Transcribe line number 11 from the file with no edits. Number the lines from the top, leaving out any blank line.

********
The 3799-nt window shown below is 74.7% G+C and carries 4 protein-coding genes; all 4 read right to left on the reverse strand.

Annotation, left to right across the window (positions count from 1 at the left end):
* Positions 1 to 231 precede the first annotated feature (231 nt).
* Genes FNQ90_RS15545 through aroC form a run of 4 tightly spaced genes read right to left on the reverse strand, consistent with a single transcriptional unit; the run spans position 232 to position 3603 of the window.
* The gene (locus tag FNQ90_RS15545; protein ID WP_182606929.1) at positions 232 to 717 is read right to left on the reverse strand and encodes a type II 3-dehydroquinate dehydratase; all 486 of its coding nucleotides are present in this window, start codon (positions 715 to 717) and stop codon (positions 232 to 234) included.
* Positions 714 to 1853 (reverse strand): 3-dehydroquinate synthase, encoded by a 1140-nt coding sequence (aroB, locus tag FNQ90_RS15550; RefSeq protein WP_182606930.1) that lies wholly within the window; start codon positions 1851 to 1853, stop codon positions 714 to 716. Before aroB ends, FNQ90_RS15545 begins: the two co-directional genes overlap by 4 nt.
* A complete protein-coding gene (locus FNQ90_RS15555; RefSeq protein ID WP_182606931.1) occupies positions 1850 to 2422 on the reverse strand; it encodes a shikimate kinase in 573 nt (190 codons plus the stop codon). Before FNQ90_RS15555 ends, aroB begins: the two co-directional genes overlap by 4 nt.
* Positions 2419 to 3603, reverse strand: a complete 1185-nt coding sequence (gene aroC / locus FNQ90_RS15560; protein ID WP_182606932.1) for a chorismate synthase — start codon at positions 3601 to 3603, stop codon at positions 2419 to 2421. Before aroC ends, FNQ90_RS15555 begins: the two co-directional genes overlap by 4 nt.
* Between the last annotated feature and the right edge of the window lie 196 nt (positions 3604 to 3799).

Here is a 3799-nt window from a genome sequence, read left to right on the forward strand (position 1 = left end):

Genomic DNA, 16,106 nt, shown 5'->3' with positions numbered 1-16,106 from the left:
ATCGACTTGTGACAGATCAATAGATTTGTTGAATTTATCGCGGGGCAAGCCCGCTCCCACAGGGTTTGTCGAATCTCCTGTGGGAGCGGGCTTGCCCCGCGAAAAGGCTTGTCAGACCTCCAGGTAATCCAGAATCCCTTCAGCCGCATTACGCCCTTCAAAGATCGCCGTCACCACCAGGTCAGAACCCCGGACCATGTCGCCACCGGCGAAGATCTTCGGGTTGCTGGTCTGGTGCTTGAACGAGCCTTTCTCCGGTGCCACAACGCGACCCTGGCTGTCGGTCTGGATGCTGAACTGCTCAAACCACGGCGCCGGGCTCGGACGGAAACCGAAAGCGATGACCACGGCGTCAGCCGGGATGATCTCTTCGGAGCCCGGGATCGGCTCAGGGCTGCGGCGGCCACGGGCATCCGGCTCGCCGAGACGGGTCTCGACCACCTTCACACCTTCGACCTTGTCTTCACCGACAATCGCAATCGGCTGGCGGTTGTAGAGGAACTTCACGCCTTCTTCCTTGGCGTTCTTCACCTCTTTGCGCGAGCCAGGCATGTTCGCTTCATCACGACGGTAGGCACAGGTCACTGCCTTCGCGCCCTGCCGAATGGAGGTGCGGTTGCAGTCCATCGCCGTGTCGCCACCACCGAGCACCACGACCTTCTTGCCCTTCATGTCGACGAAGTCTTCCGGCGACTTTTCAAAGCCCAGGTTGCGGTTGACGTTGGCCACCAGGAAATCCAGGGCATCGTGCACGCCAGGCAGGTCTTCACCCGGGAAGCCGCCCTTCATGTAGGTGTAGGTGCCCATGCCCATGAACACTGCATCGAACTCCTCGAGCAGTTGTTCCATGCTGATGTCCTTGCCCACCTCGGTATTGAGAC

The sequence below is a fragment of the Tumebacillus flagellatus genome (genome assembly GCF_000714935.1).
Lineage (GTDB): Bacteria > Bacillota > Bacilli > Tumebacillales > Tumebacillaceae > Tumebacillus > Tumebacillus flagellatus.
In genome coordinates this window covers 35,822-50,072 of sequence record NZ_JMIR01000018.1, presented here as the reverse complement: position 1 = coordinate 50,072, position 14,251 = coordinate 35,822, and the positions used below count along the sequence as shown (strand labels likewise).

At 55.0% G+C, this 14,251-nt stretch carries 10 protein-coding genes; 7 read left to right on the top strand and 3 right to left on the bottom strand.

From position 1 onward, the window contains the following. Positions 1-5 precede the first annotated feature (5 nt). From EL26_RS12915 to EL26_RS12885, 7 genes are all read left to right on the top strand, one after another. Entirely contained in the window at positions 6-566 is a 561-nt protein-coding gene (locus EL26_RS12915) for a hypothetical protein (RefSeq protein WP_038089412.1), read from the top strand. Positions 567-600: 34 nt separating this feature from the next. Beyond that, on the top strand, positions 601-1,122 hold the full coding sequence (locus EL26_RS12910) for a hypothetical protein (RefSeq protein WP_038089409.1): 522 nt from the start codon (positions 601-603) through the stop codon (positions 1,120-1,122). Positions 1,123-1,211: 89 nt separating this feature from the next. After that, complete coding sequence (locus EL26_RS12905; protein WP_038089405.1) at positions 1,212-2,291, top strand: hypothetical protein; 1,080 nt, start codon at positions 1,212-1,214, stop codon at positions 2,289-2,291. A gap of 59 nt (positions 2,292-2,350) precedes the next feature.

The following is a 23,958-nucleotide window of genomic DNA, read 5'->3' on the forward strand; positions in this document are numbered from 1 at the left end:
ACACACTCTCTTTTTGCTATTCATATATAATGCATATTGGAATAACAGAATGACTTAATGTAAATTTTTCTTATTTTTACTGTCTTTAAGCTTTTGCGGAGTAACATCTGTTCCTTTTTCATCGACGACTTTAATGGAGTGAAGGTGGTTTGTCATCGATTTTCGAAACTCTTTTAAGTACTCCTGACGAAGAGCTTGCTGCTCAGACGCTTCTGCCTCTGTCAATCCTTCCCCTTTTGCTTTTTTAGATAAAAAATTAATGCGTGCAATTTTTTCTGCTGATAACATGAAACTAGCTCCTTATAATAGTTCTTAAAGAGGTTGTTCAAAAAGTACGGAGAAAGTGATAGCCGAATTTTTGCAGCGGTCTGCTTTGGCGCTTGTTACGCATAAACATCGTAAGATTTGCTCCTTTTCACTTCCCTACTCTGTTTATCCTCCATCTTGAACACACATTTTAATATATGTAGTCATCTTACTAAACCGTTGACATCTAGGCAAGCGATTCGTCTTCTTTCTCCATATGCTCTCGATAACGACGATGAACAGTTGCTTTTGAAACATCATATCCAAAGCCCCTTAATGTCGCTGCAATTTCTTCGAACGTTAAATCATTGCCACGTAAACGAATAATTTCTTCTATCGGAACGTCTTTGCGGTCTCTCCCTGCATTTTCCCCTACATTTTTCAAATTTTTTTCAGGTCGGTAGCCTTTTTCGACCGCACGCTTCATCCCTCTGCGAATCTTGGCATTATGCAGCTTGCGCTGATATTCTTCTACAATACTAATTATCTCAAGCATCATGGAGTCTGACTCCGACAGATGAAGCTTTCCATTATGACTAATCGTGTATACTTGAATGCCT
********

Genomic DNA, 16,106 nt, shown 5'->3' with positions numbered 1-16,106 from the left: